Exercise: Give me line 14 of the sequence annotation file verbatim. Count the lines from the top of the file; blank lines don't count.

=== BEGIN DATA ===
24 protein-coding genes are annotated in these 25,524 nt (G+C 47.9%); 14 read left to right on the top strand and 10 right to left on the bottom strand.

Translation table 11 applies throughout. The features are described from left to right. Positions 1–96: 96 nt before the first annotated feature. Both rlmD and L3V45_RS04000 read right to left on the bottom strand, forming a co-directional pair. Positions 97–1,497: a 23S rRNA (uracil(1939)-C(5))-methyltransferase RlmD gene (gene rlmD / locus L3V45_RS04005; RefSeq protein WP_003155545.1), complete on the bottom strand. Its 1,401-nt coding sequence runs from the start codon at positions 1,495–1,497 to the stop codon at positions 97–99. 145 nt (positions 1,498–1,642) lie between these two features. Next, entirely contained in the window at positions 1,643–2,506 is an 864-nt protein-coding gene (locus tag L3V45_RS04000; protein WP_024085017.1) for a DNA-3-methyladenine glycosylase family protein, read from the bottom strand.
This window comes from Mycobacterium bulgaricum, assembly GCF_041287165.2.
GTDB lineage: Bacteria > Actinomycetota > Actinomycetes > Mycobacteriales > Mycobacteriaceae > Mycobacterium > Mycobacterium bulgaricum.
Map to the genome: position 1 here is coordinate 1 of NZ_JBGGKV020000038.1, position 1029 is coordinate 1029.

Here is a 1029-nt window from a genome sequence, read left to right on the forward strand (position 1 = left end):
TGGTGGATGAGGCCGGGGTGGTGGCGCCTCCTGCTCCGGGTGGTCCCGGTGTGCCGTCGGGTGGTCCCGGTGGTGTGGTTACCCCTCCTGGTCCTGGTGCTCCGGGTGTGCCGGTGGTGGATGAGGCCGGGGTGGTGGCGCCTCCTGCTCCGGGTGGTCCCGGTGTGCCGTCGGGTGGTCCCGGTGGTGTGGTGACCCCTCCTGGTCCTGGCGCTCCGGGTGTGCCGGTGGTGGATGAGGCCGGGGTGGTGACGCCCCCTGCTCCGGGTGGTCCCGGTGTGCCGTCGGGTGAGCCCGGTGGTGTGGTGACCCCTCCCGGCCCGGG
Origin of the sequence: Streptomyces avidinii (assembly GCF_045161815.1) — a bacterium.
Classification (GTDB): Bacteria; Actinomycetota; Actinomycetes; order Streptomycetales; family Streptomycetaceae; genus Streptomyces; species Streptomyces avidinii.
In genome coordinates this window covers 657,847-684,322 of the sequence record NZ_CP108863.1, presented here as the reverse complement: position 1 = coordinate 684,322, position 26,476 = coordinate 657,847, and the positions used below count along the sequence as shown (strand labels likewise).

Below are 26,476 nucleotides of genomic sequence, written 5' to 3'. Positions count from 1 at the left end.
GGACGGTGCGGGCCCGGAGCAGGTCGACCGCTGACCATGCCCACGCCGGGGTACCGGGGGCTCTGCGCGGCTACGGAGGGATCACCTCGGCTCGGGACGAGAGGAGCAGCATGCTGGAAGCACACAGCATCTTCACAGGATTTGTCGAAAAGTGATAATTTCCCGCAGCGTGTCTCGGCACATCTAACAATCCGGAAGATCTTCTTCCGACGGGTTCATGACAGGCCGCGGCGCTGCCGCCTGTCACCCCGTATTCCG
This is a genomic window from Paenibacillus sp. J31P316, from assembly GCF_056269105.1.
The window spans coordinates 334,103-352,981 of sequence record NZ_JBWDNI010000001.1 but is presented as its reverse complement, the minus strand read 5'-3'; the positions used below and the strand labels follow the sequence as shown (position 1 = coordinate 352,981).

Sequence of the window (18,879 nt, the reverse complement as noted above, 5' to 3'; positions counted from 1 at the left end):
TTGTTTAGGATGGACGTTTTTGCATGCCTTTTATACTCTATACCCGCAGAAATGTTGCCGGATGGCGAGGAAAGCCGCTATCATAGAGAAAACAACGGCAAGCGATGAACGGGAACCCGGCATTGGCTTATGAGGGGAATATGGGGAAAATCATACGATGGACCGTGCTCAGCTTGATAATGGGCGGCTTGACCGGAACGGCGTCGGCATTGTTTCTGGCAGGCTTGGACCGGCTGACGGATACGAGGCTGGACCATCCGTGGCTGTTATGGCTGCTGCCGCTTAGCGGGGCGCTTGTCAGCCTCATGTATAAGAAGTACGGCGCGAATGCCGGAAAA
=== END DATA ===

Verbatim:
The window spans coordinates 334,103-352,981 of sequence record NZ_JBWDNI010000001.1 but is presented as its reverse complement, the minus strand read 5'-3'; the positions used below and the strand labels follow the sequence as shown (position 1 = coordinate 352,981).